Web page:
Those who had the most plant-based diets, and lower intakes of animal products, scored better on health markers. There was up to a 32% lower risk among those with the highest intake of plant-based foods for cardiovascular disease, after adjusting for age, sex, race, education and health behaviours such as smoking, alcohol intake and exercise.
“We found a striking relationship between adherence to dietary patterns and risk of important clinical outcomes,” says study author Casey Rebholz, an assistant professor at the John Hopkins Bloomberg School of Public Health’s in Baltimore.
She found that people who ate more fruit and vegetables generally ate less red and processed meat, dairy and fish. However, the research doesn’t confirm if the relationship between eating more plant-based foods and a lower risk of heart disease drops off at a certain point. In other words, it didn’t prove whether a strictly vegan diet is any more beneficial than a diet made up mostly of fruit and vegetables, but with some animal products.
“It’s what a plant-based diet gives you, and the food it generally steers you way from, that’s beneficial,” says Casey.
“I believe that the health benefits from a plant-based diet are from a combination of eating more fruit and vegetables, and lower amounts of animal foods, including saturated fat.”
Researchers are concerned that a lot of research comparing the vegan diet and health outcomes (also known as observational research) is unreliable, since vegans tend to be healthier.
“Typically, vegans smoke less, drink less alcohol and exercise more,” says Faidon Magkos, associate professor at the University of Copenhagen’s department of nutrition, exercise and sports, who last year published a review into research examining the health effects of the vegan diet.
These lifestyle factors, which can also contribute to a lower risk of heart disease and mortality, can suggest that the vegan diet alone is healthier than it may actually be. These studies serve as a starting point, says Faidon, and because most data on veganism is observation, there are still uncertainties around the vegan diet, particularly when it comes to long-term effects.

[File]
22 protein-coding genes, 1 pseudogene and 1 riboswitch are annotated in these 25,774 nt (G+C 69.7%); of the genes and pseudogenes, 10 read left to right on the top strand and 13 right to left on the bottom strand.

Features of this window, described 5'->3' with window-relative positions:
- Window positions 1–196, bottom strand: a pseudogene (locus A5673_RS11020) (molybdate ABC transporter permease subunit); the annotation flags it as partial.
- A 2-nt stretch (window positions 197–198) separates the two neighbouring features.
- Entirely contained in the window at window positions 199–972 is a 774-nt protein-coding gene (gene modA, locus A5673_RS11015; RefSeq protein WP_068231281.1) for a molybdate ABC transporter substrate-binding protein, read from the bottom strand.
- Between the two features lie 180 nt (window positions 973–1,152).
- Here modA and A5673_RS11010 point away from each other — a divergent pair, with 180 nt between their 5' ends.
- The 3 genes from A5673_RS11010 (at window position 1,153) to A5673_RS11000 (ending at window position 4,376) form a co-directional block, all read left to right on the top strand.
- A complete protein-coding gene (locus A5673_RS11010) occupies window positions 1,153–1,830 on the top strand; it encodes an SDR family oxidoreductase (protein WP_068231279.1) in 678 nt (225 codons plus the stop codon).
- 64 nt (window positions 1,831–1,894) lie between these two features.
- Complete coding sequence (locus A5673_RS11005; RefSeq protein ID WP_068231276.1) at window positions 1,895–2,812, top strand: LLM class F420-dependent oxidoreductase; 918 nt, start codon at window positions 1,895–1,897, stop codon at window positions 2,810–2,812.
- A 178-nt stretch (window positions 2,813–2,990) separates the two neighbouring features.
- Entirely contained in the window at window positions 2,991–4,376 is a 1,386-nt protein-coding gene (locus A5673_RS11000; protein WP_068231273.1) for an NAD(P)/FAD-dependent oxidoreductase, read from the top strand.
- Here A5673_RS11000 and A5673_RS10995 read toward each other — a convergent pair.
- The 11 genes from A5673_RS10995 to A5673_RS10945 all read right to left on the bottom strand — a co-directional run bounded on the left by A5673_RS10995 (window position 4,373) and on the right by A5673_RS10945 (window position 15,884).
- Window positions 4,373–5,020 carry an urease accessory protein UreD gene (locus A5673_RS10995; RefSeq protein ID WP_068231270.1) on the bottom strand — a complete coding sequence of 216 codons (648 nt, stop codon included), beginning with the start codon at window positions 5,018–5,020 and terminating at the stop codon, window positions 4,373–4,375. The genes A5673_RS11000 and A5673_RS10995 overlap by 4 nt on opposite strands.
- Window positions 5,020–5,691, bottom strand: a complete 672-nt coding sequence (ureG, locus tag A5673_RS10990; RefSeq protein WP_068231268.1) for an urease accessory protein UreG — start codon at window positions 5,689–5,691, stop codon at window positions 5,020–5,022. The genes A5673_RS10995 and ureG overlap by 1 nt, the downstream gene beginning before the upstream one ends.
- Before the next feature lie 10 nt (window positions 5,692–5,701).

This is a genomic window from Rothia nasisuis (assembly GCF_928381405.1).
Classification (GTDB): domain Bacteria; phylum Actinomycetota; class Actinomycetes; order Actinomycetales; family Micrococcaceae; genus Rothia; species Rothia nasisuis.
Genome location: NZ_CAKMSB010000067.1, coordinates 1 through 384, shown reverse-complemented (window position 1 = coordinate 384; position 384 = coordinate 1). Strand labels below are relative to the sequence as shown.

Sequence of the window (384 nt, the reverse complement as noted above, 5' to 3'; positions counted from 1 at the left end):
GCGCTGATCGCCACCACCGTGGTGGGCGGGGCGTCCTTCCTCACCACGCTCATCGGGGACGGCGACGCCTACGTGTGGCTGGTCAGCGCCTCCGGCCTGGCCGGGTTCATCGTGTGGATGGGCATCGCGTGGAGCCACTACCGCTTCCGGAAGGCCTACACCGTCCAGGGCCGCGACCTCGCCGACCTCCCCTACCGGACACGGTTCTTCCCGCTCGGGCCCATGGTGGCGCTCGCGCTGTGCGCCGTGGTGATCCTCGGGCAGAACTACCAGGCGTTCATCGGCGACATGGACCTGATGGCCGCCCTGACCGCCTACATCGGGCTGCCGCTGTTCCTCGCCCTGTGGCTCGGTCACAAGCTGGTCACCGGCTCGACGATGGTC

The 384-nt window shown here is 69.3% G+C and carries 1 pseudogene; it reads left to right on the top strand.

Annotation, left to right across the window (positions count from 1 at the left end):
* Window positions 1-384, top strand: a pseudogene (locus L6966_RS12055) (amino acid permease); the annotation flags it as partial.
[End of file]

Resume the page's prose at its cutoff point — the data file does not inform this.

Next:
While higher blood glucose could indicate a higher risk of developing diabetes, for example, this isn’t necessarily the case.
To see if a dietary change affects health, you’d have to follow participants for long enough to develop disease outcomes, with intervention studies that are at least a year long,” says Faidon.
Evelyn Medawar, author of a review of randomised controlled trials looking at the metabolic benefits of a plant-based diet, says it’s really important that more researchers start looking at the health effects of the diet.
“As the moment, society is ahead of research when it comes to the vegan diet,” she says.
“Lots of people have doubts about the vegan diet due to potential nutrient deficiencies, and only now are researchers looking into this and the long-term benefits and risks.
“We need to take these fears away, or get to know the long-term consequences. This could make more people interested in taking up the vegan diet for health reasons.”
It will take a couple of years, Medawar says, before research is done to understand the mechanisms behind how a vegan diet affects our health, as it will require controlled studies.
But despite the lack of data on the vegan diet specifically, researchers say existing evidence on diet and health generally points to a few trends.
While the evidence isn’t very strong for the vegan diet specifically, Cade says, the vegan diet seems to be linked to better general health, apart from bone density and fractures, which may be more common due to possible lower calcium intake, and the likelihood of B12 deficiency.
Vegans have a lower body mass index (BMI) which means better cholesterol levels and lower blood pressure, which is a major risk factor for heart disease.
The vegan diet is much like any other. It can help to lower your risk of disease, or increase it – depending on the foods you eat.
“If you compare a plant-based diet with an unhealthy diet that includes meat, the plant-based diet is certainly better,” Faidon says.
“But if you follow a relatively prudent omnivorous diet, such as the Mediterranean diet, which is high in fruit, vegetables, legumes and low in meat, there’s evidence to suggest this type of omnivorous diet is at least as healthy as a vegan diet,” he says.
There’s a lot more digging to be done before we know for certain if veganism can be healthier than any other diet – especially when it comes to long-term health effects. In the meantime, experts advise that the best vegan diet is one that includes lots of fruit and vegetables, and B12 supplements, and less vegan junk food.